The Constitution’s slavery clauses were compromises, efforts to find a middle ground between the institution’s critics and defenders. Taken together, however, they embedded slavery more deeply than ever in American life and politics. The slave trade clause allowed a commerce condemned by civilized society—one that had been suspended during the War of Independence—to continue until 1808. On January 1, 1808, the first day that Congress was allowed under the Constitution, it prohibited the further importation of slaves. But in the interim, partly to replace slaves who had escaped to the British and partly to provide labor for the expansion of slavery to fertile land away from the coast, some 170,000 Africans were brought to the new nation as slaves. South Carolina and Georgia imported 100,000. This number represented more than one-quarter of all the slaves brought to mainland North America after 1700.

The fugitive slave clause accorded slave laws “extraterritoriality”—that is, the condition of bondage remained attached to a person even if he or she escaped to a state where slavery had been abolished. John Jay, while serving in Spain on a diplomatic mission, once wrote of how he missed the “free air” of America. Jay was probably unaware of the phrase’s full implications. In the famous Somerset case of 1772, the lawyer for a West Indian slave brought to Britain had obtained his client’s freedom by invoking the memorable words, “the air of England is too pure for a slave to breathe” (that is, the moment any person sets foot on British soil, he or she becomes free). Yet the new federal Constitution required all the states, North and South, to recognize and help police the institution of slavery. For slaves, there was no “free air” in America.

The Constitution gave the national government no power to interfere with slavery in the states. And the three-fifths clause allowed the white South to exercise far greater power in national affairs than the size of its free population warranted. The clause greatly enhanced the number of southern votes in the House of Representatives and therefore in the electoral college (where, as noted above, the number of electors for each state was determined by adding together its number of senators and representatives). Of the first sixteen presidential elections, between 1788 and 1848, all but four placed a southern slaveholder in the White House.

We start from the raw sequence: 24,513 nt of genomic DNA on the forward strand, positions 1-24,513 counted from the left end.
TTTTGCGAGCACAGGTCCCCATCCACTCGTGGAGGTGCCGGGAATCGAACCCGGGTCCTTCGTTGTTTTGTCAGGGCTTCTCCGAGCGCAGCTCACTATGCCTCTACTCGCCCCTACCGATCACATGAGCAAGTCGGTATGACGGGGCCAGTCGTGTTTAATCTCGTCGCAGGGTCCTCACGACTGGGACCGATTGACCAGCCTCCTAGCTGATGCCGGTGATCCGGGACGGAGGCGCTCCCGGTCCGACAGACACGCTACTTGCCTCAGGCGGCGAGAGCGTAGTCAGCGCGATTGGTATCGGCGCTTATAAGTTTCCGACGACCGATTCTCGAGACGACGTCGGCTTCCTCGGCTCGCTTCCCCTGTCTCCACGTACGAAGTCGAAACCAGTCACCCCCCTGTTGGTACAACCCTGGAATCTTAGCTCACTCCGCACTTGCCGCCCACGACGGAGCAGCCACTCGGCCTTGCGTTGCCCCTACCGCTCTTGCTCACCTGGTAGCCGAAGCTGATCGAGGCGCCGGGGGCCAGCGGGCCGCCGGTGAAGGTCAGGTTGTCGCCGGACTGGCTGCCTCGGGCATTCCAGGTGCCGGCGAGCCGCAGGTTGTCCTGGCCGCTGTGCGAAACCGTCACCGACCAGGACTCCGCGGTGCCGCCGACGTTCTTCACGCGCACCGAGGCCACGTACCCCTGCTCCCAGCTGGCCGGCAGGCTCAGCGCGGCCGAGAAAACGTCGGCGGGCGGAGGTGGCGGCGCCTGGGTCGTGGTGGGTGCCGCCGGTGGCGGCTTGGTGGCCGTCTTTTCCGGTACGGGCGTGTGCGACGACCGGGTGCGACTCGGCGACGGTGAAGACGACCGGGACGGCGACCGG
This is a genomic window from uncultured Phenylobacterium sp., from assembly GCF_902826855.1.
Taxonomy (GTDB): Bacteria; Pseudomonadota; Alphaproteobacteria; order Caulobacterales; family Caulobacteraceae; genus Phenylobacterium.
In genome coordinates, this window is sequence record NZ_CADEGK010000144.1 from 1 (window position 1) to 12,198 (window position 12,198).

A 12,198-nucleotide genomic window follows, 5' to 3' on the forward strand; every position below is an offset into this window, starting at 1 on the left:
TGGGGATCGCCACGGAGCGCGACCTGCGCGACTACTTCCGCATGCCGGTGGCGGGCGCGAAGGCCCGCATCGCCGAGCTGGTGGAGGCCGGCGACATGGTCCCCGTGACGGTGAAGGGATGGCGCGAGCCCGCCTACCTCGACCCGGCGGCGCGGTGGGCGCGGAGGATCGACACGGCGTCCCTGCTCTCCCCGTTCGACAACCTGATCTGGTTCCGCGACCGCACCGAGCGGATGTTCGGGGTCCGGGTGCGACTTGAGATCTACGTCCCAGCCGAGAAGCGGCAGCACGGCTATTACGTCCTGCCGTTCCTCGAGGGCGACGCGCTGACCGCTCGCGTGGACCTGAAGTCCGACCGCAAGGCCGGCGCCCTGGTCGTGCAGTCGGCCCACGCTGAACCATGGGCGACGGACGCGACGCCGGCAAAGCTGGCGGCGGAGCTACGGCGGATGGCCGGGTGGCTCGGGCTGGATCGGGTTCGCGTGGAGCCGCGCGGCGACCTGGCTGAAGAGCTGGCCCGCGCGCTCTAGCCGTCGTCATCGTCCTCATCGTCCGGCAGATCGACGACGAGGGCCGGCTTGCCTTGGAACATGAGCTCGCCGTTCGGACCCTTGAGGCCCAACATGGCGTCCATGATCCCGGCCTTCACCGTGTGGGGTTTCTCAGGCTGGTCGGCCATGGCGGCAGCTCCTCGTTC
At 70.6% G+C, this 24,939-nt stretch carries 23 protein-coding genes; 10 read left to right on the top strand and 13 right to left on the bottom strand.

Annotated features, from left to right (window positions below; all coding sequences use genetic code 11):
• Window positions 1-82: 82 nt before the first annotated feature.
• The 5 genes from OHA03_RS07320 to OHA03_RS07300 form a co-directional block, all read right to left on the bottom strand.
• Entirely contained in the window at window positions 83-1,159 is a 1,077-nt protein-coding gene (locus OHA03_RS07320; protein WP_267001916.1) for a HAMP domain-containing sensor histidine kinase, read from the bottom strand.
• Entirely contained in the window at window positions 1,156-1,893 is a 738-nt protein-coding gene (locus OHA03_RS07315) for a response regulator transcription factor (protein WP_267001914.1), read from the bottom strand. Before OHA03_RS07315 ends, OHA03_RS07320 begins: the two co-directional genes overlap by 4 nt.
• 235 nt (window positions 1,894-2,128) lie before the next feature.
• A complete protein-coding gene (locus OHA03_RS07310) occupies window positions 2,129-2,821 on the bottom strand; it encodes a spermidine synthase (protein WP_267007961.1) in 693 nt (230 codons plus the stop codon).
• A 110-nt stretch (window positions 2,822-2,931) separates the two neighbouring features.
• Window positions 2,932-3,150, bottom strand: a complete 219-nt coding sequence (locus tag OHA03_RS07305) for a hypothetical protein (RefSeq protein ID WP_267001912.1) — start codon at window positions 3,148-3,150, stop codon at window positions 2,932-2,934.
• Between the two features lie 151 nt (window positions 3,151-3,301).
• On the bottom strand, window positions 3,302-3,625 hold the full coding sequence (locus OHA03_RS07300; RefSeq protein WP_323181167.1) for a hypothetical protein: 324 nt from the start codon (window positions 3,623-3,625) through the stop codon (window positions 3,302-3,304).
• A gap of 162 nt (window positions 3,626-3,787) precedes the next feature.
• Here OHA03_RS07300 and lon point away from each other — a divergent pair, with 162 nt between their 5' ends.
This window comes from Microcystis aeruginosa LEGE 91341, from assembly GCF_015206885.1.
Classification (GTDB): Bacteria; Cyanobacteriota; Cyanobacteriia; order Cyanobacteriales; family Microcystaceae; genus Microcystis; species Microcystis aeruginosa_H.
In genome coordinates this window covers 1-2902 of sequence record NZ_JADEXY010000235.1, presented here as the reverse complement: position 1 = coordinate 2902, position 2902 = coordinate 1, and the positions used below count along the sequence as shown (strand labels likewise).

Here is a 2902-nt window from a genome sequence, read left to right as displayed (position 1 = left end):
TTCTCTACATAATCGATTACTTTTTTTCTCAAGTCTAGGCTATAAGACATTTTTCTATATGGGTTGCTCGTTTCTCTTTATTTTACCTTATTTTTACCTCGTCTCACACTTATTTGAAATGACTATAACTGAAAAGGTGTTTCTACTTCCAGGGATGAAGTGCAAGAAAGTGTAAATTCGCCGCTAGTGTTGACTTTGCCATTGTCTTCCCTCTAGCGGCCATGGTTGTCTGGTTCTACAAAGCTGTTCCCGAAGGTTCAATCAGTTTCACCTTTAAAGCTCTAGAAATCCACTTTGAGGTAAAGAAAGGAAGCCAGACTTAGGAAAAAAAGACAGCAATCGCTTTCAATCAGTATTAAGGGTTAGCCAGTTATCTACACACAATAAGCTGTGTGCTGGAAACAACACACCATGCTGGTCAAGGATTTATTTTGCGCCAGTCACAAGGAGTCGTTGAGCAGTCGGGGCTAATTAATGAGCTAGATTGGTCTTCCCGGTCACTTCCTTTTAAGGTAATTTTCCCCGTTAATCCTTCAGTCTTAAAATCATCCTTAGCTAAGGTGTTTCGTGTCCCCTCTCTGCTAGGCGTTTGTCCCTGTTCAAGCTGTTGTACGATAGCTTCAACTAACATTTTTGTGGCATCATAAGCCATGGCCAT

The Signing of the Constitution, by mid-nineteenth-century American artist Thomas Pritchard Rossiter, depicts the conclusion of the Constitutional Convention 0/1787. Among the founding fathers depicted are James Wilson, signing the document at the table in the center, and George Washington, presiding from the dais with an image of the sun behind him.

The preamble to the Constitution, as printed in a Pennsylvania newspaper two days after the Constitutional Convention adjourned.

Even the initial failure to include a Bill of Rights resulted, in part, from the presence of slavery. As South Carolina delegate Charles C. Pinckney explained, “such bills generally begin with declaring that all men are by nature born free,” a declaration that would come “with a very bad grace, when a large part of our property consists in men who are actually born slaves.”

But some slaveholders detected a potential threat buried in the Constitution. Patrick Henry, who condemned slavery but feared abolition, warned that, in time of war, the new government might take steps to arm and liberate the slaves. “May Congress not say,” he asked, “that every black man must fight? Did we not see a little of this [in the] last war?” What Henry could not anticipate was that the war that eventually destroyed slavery would be launched by the South itself to protect the institution.

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